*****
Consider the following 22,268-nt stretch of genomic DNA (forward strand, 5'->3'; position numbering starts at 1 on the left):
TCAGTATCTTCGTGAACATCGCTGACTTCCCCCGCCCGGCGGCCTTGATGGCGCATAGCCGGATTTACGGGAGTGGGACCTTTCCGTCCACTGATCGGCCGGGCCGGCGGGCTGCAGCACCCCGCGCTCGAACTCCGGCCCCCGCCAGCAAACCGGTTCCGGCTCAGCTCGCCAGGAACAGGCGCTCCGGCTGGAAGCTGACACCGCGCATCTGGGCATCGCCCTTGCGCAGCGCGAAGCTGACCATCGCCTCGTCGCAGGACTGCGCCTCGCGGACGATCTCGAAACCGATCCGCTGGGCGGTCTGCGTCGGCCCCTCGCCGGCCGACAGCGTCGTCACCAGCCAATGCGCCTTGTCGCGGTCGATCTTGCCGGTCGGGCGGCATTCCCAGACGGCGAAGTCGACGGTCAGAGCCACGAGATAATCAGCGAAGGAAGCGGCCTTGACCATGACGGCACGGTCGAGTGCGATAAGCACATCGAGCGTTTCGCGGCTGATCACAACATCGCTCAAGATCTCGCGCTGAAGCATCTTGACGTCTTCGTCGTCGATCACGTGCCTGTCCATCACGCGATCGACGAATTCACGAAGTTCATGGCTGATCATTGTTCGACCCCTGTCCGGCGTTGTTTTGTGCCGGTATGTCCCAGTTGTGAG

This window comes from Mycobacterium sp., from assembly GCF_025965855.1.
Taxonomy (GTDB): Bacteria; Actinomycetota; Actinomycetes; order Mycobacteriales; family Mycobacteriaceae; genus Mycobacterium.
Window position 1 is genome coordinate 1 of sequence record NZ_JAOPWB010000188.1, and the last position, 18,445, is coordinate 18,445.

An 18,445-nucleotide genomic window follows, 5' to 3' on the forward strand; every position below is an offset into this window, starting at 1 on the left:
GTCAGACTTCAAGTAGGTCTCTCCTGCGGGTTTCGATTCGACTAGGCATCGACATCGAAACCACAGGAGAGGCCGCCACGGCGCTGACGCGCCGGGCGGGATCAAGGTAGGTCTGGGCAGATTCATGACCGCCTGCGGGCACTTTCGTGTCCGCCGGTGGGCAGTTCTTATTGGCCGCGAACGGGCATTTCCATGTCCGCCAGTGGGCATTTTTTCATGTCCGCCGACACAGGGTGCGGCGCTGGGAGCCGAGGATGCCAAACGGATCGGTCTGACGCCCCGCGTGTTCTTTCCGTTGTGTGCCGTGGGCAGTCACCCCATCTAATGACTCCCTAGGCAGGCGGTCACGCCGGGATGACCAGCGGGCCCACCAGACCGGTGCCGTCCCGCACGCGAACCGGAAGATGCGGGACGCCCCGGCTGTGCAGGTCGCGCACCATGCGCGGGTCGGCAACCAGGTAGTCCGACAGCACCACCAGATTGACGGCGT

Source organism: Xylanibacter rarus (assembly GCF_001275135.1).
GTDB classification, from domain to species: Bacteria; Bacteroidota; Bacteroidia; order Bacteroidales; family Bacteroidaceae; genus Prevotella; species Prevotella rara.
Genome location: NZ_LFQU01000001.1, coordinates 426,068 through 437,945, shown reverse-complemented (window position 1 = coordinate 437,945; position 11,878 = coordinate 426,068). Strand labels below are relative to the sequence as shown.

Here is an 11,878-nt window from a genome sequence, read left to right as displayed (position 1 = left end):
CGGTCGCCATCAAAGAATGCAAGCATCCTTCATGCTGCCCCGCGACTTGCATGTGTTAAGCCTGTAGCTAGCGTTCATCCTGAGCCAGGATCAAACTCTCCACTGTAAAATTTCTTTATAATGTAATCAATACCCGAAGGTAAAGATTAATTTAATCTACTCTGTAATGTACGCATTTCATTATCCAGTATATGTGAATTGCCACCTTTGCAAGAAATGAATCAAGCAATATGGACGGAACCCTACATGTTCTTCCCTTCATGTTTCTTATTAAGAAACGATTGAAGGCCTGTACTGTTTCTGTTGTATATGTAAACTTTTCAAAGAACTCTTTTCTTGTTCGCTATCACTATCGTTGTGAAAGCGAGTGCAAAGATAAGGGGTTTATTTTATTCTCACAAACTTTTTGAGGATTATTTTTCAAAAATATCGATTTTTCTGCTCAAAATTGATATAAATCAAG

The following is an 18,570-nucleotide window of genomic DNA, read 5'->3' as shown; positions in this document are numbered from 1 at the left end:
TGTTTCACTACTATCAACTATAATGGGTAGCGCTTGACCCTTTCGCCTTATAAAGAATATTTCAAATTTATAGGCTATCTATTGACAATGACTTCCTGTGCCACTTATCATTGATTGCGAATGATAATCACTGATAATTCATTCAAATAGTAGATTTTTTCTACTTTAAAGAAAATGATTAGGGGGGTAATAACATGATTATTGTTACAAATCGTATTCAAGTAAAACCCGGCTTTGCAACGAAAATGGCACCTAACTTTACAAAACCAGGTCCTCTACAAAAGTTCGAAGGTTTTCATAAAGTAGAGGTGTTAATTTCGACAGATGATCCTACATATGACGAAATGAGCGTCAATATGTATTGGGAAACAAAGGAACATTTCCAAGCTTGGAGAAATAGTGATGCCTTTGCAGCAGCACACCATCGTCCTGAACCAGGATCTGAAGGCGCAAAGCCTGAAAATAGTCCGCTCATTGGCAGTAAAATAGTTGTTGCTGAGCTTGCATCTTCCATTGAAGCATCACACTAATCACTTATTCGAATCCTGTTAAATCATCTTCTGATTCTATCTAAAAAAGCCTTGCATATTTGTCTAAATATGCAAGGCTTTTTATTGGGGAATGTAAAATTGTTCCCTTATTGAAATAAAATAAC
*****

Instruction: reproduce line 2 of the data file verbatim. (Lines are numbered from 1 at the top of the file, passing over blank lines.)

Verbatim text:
TCAGTATCTTCGTGAACATCGCTGACTTCCCCCGCCCGGCGGCCTTGATGGCGCATAGCCGGATTTACGGGAGTGGGACCTTTCCGTCCACTGATCGGCCGGGCCGGCGGGCTGCAGCACCCCGCGCTCGAACTCCGGCCCCCGCCAGCAAACCGGTTCCGGCTCAGCTCGCCAGGAACAGGCGCTCCGGCTGGAAGCTGACACCGCGCATCTGGGCATCGCCCTTGCGCAGCGCGAAGCTGACCATCGCCTCGTCGCAGGACTGCGCCTCGCGGACGATCTCGAAACCGATCCGCTGGGCGGTCTGCGTCGGCCCCTCGCCGGCCGACAGCGTCGTCACCAGCCAATGCGCCTTGTCGCGGTCGATCTTGCCGGTCGGGCGGCATTCCCAGACGGCGAAGTCGACGGTCAGAGCCACGAGATAATCAGCGAAGGAAGCGGCCTTGACCATGACGGCACGGTCGAGTGCGATAAGCACATCGAGCGTTTCGCGGCTGATCACAACATCGCTCAAGATCTCGCGCTGAAGCATCTTGACGTCTTCGTCGTCGATCACGTGCCTGTCCATCACGCGATCGACGAATTCACGAAGTTCATGGCTGATCATTGTTCGACCCCTGTCCGGCGTTGTTTTGTGCCGGTATGTCCCAGTTGTGAG